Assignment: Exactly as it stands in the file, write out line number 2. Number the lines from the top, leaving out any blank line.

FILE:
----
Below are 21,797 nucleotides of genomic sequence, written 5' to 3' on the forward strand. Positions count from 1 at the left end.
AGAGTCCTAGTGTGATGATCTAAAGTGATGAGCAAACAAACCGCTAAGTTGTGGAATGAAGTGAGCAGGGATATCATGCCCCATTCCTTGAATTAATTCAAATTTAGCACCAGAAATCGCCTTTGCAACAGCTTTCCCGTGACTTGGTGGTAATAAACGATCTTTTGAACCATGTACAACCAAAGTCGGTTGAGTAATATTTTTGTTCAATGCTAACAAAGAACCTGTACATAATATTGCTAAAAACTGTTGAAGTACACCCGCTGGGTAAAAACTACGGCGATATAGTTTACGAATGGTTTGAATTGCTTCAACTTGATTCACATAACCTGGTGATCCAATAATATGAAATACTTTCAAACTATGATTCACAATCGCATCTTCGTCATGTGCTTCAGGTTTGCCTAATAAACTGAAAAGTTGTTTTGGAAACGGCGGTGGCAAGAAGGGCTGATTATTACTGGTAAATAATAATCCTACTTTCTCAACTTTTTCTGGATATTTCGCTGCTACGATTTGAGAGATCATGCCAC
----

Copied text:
AGAGTCCTAGTGTGATGATCTAAAGTGATGAGCAAACAAACCGCTAAGTTGTGGAATGAAGTGAGCAGGGATATCATGCCCCATTCCTTGAATTAATTCAAATTTAGCACCAGAAATCGCCTTTGCAACAGCTTTCCCGTGACTTGGTGGTAATAAACGATCTTTTGAACCATGTACAACCAAAGTCGGTTGAGTAATATTTTTGTTCAATGCTAACAAAGAACCTGTACATAATATTGCTAAAAACTGTTGAAGTACACCCGCTGGGTAAAAACTACGGCGATATAGTTTACGAATGGTTTGAATTGCTTCAACTTGATTCACATAACCTGGTGATCCAATAATATGAAATACTTTCAAACTATGATTCACAATCGCATCTTCGTCATGTGCTTCAGGTTTGCCTAATAAACTGAAAAGTTGTTTTGGAAACGGCGGTGGCAAGAAGGGCTGATTATTACTGGTAAATAATAATCCTACTTTCTCAACTTTTTCTGGATATTTCGCTGCTACGATTTGAGAGATCATGCCAC